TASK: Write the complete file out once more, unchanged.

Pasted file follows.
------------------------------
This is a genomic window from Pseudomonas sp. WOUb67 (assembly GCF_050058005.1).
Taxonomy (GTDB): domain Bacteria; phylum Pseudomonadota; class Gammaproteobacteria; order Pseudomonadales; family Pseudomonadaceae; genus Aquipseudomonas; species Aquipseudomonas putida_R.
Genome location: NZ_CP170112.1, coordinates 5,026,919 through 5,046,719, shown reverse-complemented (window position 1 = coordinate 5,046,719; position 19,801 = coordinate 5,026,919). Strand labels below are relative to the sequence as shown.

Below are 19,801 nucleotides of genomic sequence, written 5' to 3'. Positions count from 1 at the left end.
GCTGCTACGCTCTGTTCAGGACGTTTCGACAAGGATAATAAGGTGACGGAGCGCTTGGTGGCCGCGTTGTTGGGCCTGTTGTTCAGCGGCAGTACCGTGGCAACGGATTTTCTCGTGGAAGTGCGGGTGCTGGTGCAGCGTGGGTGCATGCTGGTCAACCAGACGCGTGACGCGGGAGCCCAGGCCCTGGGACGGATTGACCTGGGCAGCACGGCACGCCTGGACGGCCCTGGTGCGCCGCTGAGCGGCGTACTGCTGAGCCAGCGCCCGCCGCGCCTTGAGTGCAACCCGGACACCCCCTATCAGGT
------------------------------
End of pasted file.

This is a genomic window from Pseudomonas sp. WOUb67 (assembly GCF_050058005.1).
Taxonomy (GTDB): domain Bacteria; phylum Pseudomonadota; class Gammaproteobacteria; order Pseudomonadales; family Pseudomonadaceae; genus Aquipseudomonas; species Aquipseudomonas putida_R.
Genome location: NZ_CP170112.1, coordinates 5,026,919 through 5,046,719, shown reverse-complemented (window position 1 = coordinate 5,046,719; position 19,801 = coordinate 5,026,919). Strand labels below are relative to the sequence as shown.

Below are 19,801 nucleotides of genomic sequence, written 5' to 3'. Positions count from 1 at the left end.
GCTGCTACGCTCTGTTCAGGACGTTTCGACAAGGATAATAAGGTGACGGAGCGCTTGGTGGCCGCGTTGTTGGGCCTGTTGTTCAGCGGCAGTACCGTGGCAACGGATTTTCTCGTGGAAGTGCGGGTGCTGGTGCAGCGTGGGTGCATGCTGGTCAACCAGACGCGTGACGCGGGAGCCCAGGCCCTGGGACGGATTGACCTGGGCAGCACGGCACGCCTGGACGGCCCTGGTGCGCCGCTGAGCGGCGTACTGCTGAGCCAGCGCCCGCCGCGCCTTGAGTGCAACCCGGACACCCCCTATCAGGT